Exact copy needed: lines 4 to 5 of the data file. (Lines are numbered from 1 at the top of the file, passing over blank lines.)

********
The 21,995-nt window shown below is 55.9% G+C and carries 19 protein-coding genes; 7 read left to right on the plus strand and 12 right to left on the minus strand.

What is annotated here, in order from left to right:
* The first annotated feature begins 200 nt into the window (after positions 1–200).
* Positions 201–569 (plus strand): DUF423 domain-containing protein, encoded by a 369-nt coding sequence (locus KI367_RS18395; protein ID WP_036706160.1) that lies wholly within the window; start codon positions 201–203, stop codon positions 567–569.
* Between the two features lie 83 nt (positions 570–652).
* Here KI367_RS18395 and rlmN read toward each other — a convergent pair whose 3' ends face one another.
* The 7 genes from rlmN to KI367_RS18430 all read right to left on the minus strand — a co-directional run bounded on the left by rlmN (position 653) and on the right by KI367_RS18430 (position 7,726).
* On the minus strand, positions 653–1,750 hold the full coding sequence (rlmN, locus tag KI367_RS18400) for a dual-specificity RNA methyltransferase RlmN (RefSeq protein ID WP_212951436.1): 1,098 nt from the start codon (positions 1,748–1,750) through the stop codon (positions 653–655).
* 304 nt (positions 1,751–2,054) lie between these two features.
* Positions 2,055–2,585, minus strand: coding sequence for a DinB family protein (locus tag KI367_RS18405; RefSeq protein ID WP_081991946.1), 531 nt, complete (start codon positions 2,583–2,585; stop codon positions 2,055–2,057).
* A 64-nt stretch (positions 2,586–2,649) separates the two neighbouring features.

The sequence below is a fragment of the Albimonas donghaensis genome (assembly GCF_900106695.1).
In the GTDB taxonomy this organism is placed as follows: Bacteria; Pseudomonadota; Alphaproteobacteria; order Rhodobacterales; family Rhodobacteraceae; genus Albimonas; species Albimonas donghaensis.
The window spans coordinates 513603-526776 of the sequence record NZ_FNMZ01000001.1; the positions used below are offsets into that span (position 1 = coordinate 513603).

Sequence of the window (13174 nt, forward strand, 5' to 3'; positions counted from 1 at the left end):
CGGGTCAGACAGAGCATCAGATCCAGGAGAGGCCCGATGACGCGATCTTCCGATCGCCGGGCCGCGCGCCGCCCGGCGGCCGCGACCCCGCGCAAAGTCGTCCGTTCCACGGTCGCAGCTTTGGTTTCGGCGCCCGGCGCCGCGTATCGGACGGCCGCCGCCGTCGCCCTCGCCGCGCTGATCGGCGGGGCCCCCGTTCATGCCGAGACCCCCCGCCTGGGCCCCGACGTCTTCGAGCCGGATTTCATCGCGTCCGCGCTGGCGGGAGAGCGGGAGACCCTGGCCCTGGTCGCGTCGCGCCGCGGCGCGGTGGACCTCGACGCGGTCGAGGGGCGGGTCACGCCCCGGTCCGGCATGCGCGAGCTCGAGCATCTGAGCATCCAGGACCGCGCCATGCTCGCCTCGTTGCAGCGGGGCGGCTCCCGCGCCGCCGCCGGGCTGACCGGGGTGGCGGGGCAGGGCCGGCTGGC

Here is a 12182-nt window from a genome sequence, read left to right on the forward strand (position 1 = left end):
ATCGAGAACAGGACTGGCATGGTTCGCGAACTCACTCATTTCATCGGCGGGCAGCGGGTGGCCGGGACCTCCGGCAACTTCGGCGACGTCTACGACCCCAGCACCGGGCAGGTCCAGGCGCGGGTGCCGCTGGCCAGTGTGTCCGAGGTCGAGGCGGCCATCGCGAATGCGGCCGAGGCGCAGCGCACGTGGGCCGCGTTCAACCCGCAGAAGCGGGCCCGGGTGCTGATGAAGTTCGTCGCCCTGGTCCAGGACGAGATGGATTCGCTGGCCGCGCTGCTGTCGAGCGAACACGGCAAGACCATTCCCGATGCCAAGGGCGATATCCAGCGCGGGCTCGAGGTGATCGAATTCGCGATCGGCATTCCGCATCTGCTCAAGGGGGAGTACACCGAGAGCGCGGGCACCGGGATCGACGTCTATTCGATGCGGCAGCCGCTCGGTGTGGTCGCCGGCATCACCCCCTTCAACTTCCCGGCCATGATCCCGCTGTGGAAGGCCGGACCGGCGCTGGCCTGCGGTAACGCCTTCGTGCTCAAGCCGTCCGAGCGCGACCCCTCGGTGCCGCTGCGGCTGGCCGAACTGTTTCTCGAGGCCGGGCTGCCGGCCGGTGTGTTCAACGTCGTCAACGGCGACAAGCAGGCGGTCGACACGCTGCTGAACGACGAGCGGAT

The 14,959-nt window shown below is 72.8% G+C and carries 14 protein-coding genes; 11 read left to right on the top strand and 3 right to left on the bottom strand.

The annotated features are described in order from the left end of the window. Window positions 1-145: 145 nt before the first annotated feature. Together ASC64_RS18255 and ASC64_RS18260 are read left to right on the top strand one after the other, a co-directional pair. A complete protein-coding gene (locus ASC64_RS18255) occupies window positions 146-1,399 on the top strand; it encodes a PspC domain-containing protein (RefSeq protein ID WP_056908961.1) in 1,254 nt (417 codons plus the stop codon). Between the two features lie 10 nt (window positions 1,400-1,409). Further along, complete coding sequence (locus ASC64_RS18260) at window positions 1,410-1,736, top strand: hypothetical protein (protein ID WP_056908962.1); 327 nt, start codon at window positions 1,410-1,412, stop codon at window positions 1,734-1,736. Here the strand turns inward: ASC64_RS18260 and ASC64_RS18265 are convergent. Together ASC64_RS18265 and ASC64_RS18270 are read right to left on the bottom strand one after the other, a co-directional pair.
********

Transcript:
* Positions 201–569 (plus strand): DUF423 domain-containing protein, encoded by a 369-nt coding sequence (locus KI367_RS18395; protein ID WP_036706160.1) that lies wholly within the window; start codon positions 201–203, stop codon positions 567–569.
* Between the two features lie 83 nt (positions 570–652).